Dirt Jump

I just got back from Highland Mountain Bike Park in Northfield, New Hampshire. The place is about five miles off exit 19 on RT 93 and it is less than 2 hours north of Boston. If you like to downhill mountain bike or BMX, this is the place to go.

In fact, it reminded me of a condensed version of Whistler in B.C. Canada. And that is saying a lot! Whistler Bike Park, for me, is as good as it gets.

I met up with my bud Nick Keating to shoot some high speed footage of the Park with local riders. Be sure to click on his name to see his Flickr account. Nick is an excellent stills shooter and he is taking some sick MTB photos. He recently acquired a Canon 5dmk2 and a bunch of lenses and accessories from an online contest. Congrats Nick, time to step up your game!

Nick shot this short GoPro Hero helmet cam video as he ripped through “Hellion” at Highland. Those of you who have cruised down Whistler’s A-Line may see some similarities. Hellion is like a baby A-Line but this track it is in my backyard! And Highland just opened up a new downhill trail called “Happy Hour”. Sweet. I can’t wait to ride that.

Nick and I set up the Fastec Imaging HiSPEC2 Color 720p high speed camera at the base of the Slope Style course at Highland. The slope is a bunch of berms and dirt piles that form an incredible, air-inducing, super flowy downhill course. We worked with professional freeride mountain biker, Aaron Chase to shoot a simple high speed dirt jump sequence. Aaron is a great person and he was fun to work with. Crazy sense of humor and he is living the dream for sure. He was leaving for Whistler the day after we shot this footage!

I shot at 718 frames per second off a tripod (most of the time) and had my cam assist, Nick help with lenses and moving the tethered laptop around in the intense sun and heat. The camera shut down twice, due to temperature and the black Sony VAIO laptop got so warm, it was hard to hold. But so far, both are working well in the field.

Dirt Jump

I have to use 12 volt lead-acid batteries with a 140 watt inverter to get the camera power. At one point, the laptop died and we had to grab a power strip at the lodge to send juice to both the camera and the computer from the sketchy Walmart inverter. I have a USB powered monitor that mirrors my computer screen, but with the limited battery power, i have yet to use it on the high speed camera. It is a real challenge to follow the action without a proper viewfinder mounted to the camera itself.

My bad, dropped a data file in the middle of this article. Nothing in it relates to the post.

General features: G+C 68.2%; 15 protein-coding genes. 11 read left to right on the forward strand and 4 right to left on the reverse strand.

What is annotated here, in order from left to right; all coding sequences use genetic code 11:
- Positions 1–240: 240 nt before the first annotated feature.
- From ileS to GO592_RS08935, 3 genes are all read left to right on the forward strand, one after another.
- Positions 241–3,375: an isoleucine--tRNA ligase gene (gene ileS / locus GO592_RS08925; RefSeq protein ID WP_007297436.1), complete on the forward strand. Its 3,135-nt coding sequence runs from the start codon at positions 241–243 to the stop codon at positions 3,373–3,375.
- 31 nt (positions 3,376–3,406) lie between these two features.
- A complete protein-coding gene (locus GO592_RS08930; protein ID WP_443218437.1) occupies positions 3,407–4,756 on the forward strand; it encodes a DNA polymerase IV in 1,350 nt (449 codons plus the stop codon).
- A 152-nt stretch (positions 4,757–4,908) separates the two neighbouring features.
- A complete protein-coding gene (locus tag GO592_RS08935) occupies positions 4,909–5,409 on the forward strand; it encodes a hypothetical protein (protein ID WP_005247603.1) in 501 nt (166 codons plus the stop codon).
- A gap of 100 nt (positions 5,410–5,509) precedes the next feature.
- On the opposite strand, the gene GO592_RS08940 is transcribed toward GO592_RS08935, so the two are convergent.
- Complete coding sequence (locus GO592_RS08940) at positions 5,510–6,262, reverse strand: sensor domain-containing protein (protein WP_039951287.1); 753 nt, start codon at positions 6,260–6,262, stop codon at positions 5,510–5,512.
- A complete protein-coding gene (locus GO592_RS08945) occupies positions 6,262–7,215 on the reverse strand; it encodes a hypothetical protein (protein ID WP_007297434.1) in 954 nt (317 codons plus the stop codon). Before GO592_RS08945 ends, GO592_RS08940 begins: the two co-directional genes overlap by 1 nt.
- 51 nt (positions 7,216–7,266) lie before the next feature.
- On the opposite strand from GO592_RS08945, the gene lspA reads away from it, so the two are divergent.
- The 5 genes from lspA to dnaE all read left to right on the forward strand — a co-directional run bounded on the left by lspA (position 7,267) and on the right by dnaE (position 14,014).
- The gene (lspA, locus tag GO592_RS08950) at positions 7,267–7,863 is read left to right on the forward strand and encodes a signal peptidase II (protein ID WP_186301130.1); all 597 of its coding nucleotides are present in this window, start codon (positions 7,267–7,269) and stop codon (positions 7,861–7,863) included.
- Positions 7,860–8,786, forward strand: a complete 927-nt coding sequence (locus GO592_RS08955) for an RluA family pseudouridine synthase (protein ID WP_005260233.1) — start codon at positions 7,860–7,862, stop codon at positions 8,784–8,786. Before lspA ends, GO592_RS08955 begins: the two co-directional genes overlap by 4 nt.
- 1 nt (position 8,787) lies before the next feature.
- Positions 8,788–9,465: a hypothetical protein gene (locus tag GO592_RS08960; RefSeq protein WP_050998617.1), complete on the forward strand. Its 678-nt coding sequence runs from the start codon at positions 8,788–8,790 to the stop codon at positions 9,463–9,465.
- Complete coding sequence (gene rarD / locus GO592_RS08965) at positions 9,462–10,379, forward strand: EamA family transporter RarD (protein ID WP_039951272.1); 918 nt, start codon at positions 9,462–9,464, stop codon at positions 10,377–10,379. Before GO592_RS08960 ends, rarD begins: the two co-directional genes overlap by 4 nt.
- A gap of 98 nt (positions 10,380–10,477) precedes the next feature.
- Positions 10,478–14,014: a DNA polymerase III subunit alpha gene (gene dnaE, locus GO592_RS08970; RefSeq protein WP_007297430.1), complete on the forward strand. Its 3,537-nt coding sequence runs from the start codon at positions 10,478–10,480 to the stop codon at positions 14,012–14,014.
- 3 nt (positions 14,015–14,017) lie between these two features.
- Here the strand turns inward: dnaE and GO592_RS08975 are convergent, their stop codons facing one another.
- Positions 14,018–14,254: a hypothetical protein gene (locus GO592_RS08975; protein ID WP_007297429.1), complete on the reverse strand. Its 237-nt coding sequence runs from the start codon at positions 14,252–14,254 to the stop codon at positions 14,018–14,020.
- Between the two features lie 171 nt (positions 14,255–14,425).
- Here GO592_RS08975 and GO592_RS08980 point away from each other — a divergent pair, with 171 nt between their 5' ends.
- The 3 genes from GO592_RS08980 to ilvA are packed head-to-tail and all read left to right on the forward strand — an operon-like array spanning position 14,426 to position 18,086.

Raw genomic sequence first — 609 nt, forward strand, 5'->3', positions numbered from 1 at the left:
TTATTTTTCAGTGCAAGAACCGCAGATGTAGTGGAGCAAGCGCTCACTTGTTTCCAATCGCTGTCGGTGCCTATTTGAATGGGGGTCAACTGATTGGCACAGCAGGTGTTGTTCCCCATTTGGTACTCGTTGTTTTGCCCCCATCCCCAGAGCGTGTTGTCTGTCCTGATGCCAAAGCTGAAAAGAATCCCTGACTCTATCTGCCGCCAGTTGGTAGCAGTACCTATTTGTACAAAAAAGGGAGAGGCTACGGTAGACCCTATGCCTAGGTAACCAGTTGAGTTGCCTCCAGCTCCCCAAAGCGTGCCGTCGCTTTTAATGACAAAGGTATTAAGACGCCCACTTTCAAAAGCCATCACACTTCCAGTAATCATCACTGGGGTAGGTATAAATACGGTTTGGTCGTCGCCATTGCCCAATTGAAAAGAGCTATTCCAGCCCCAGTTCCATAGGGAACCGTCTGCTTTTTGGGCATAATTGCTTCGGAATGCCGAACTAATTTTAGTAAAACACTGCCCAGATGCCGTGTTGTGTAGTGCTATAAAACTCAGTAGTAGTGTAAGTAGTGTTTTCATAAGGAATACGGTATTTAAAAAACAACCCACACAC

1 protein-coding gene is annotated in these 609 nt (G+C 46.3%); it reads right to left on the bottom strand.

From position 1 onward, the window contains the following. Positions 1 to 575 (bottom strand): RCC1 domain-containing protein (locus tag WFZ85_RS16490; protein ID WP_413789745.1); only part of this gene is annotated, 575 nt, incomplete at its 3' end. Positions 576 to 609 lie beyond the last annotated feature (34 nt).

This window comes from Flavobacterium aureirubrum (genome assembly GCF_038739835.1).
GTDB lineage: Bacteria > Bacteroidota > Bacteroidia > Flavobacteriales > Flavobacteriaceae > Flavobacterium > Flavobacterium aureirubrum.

Fastec Imaging has me testing out new high speed software and a firmware update to the HiSPEC2 camera. The software on the PC was version 1.0.0.0. Never fun to run that version. A bug was found and I was unable to export the high speed footage as an uncompressed .avi file. This was the workflow I was use to in my past experience with this camera and now I had to do a few extra steps. I had to export as a “.tiff image stack” and then load all the images as a sequence in Quicktime 7. The same process I use when taking stills from my Canon 5dmk2 and building a timelapse. This added extra time to the rendering and will be fixed soon.

I want to use uncompressed .avi, I think it looks better. I found the .tiff files added aliasing and moire to the camera images that I had never seen before. The .tiffs looked “digital”.

When editing the content in the lodge (waiting for a storm to pass that never arrived), Nick made the suggestion to turn the entire project black and white. I agreed with him once I looked at the footage and saw the moire and heavily blown out sky. I used Magic Bullet Looks to apply a film-like soft feel and removed all the color. This little camera has trouble with high contrast situations. It also creates the “screen door effect” where you see small black lines and texture off the sensor in dark and white areas of the picture. This can be avoided as long as the do not clip the video or shoot in very low light. It can also be removed, in most cases, in post.

I will be shooting much more at Highland this summer. Hope to get a Phantom into the bike park next! Stay tuned…

If you have any questions about this camera system, please email Matt through this contact form at Fastec Imaging.


This video is also available on Vimeo. Click Here to view it.